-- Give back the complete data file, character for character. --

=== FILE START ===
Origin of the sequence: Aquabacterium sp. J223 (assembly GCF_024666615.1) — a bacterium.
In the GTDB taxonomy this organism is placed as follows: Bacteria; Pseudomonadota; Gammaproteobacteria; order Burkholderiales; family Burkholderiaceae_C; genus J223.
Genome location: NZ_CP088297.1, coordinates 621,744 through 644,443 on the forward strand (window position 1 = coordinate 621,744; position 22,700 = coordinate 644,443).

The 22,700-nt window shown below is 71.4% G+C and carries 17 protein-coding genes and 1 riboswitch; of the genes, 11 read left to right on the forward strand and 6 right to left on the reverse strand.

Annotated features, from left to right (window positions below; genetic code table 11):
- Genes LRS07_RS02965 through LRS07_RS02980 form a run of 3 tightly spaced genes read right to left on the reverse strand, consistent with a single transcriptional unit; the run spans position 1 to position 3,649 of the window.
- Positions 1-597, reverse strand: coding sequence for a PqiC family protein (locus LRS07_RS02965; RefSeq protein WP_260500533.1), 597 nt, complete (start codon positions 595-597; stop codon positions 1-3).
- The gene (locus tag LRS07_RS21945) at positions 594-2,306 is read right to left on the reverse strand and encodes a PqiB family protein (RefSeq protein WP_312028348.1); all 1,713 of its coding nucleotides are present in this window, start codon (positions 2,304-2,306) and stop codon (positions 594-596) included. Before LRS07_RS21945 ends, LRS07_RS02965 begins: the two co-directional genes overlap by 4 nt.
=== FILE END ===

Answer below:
Origin of the sequence: Aquabacterium sp. J223 (assembly GCF_024666615.1) — a bacterium.
In the GTDB taxonomy this organism is placed as follows: Bacteria; Pseudomonadota; Gammaproteobacteria; order Burkholderiales; family Burkholderiaceae_C; genus J223.
Genome location: NZ_CP088297.1, coordinates 621,744 through 644,443 on the forward strand (window position 1 = coordinate 621,744; position 22,700 = coordinate 644,443).

The 22,700-nt window shown below is 71.4% G+C and carries 17 protein-coding genes and 1 riboswitch; of the genes, 11 read left to right on the forward strand and 6 right to left on the reverse strand.

Annotated features, from left to right (window positions below; genetic code table 11):
- Genes LRS07_RS02965 through LRS07_RS02980 form a run of 3 tightly spaced genes read right to left on the reverse strand, consistent with a single transcriptional unit; the run spans position 1 to position 3,649 of the window.
- Positions 1-597, reverse strand: coding sequence for a PqiC family protein (locus LRS07_RS02965; RefSeq protein WP_260500533.1), 597 nt, complete (start codon positions 595-597; stop codon positions 1-3).
- The gene (locus tag LRS07_RS21945) at positions 594-2,306 is read right to left on the reverse strand and encodes a PqiB family protein (RefSeq protein WP_312028348.1); all 1,713 of its coding nucleotides are present in this window, start codon (positions 2,304-2,306) and stop codon (positions 594-596) included. Before LRS07_RS21945 ends, LRS07_RS02965 begins: the two co-directional genes overlap by 4 nt.